Summer 2012 Internship Report!

By Professor Jane Kinney-Denning

This summer, there were 20 students enrolled in PUB 699A, Internship I, and interning all over New York City (with one student in Florida) in prestigious internships in both the book and magazine publishing industries.  It has been a very exciting and rewarding summer for all, and certainly a wonderful way for Pace MS in Publishing students to build their resumes and launch their careers.  Below is a list showing where these students interned and what their titles were.  I have also included links to five of the final Internship Essays (one of the requirements of the course) in case any of you are interested in getting a better sense of what the internship experience was like for some of these students.  All of the essays my students submitted were excellent, but the ones attached represent a broad spectrum of experiences and showcase the varied interests and talents of our students.

I am very proud of all of these students and very grateful to the companies who hired them and provided them with such a wonderful educational opportunity.

Students in our program are required to complete one internship for credit (if they are not online students or already working in the industry or another industry) and to write a thesis paper in PUB 699B, Internship II, the following semester.  It is a wonderful way for them to reflect upon the experience and to develop expertise in a particular area of the industry—a useful thing for them to take with them as they begin interviewing for their first entry level positions.

These courses are offered in the Fall, Spring, and Summer, so if you are a student in the program and interested in doing an internship, please email me at jdenning@pace.edu to set up an appointment.  If you are an employer and have internship positions available and would like to interview some of our students, please email me at the above address anytime.

I believe that our internship program, coupled with courses that students take to complete the MS in Publishing degree, really prepare our students for successful publishing careers.  They enter the workplace with excellent skills, practical, real world experiences, outstanding technological skills, and a strong knowledge of current issues facing a dynamic and evolving publishing industry.

It is a pleasure working with our students and I am looking forward to another exciting academic year!

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James Abbate
Noelle Webster: Agency Intern – Charlotte Sheedy Literary Agency, http://sheedylit.com/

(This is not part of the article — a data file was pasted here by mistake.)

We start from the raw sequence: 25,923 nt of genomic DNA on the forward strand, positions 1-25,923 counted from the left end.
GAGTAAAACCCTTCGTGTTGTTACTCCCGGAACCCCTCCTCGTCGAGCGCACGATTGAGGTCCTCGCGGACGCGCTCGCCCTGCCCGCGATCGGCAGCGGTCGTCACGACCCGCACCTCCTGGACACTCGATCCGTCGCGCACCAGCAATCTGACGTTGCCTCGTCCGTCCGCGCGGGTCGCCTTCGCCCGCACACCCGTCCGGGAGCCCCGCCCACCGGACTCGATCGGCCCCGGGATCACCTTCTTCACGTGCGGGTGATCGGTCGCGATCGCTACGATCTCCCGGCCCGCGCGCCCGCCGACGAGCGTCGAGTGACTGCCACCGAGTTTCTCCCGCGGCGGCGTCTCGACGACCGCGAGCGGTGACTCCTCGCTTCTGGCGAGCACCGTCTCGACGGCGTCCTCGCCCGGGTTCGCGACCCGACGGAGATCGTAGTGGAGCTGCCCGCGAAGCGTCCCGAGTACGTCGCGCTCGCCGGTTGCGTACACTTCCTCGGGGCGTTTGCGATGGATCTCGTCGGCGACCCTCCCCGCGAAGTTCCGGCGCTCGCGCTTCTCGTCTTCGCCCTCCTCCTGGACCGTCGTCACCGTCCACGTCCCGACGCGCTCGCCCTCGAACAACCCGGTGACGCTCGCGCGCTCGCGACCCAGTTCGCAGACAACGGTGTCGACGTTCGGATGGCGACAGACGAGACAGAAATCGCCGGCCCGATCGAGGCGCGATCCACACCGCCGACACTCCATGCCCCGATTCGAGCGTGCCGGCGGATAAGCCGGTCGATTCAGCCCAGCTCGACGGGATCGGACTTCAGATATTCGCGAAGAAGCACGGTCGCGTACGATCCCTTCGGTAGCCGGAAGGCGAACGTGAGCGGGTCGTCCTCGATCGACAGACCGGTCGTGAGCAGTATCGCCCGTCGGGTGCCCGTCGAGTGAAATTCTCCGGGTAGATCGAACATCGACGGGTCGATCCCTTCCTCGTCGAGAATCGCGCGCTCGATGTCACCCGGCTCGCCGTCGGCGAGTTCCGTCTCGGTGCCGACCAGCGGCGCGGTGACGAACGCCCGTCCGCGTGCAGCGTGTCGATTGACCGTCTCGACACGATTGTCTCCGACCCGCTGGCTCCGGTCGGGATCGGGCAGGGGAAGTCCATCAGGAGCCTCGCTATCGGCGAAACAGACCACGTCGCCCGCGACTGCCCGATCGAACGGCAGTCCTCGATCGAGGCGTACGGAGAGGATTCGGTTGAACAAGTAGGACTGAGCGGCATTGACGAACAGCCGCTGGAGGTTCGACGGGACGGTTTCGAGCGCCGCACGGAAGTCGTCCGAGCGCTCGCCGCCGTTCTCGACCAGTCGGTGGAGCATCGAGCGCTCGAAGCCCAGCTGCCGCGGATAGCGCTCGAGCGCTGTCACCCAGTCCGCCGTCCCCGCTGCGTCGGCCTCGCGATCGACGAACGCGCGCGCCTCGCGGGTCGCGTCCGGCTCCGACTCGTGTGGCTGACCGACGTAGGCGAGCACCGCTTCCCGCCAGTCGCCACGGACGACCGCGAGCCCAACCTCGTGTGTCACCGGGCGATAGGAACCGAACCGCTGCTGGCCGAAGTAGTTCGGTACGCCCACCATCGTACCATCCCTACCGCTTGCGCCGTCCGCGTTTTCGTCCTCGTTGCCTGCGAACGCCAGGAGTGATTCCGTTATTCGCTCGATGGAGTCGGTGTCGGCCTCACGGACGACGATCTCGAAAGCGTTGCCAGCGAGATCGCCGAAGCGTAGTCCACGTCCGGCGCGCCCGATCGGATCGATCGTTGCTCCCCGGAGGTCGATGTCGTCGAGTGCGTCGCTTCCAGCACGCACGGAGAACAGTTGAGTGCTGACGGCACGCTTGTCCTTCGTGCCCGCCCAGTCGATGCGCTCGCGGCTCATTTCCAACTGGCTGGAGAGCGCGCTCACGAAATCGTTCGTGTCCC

Liberty Schauf: Sales Intern – HarperCollins’ Distribution Client Services, http://www.harpercollins.com/
James Abbate: Editorial intern – Kensington Publishing, http://www.kensingtonbooks.com/
Read James’s Internship Essay here.
Rakesh Suresh: Production and Manufacturing Intern –
Hachette Book Group, http://www.hachettebookgroup.com/

Diana Cavallo
Zhen Li: Design Intern – Musee Magazine, http://museemagazine.com/
Coleman Bentley: Editorial Intern – Elite Traveler Magazine, http://www.elitetraveler.com/
Diana Cavallo: Agency Intern – Nancy Yost Literary Agency, http://www.nyliterary.com/
Read Diana’s Internship Essay here.
Shao-Chun Kung (Abby): Social Management Intern – classictravel.com, http://www.classictravel.com/

Andrew Villagomez
Mallory Davis: Styling Assistant – Cityist, http://www.cityist.com/
Andrew Villagomez: Editorial Intern – Passport Magazine, http://www.passportmagazine.com/
Read Andrew’s Internship Essay here.
Julia Cuozzo: Editorial Intern – bizbash media, http://www.bizbash.com/, and EMCblue.com, http://emcblue.com/
Yuhan Liu: Fashion/Editorial Intern – New York Monthly Magazine

Natanya Housman
Elyse Rozelle: Production Editorial Intern – Fodor’s Travel, a division of Random House, http://www.fodors.com/
Timothy Maxwell: Editorial Intern – classictravel.com, http://www.classictravel.com/
Natanya Housman: Social Media Intern – Workman Publishing, http://www.workman.com/
Agency Intern – Charlotte Sheedy Literary Agency, http://sheedylit.com/
Read Natanya’s Internship Essay here.
Nidale Hosri: Pub Marketing Intern – American Express Publishing, http://www.amexpub.com/

Hannah Bennett
Caroline Perny: Agency Intern – Folio Literary Management, http://foliolit.com/home-9/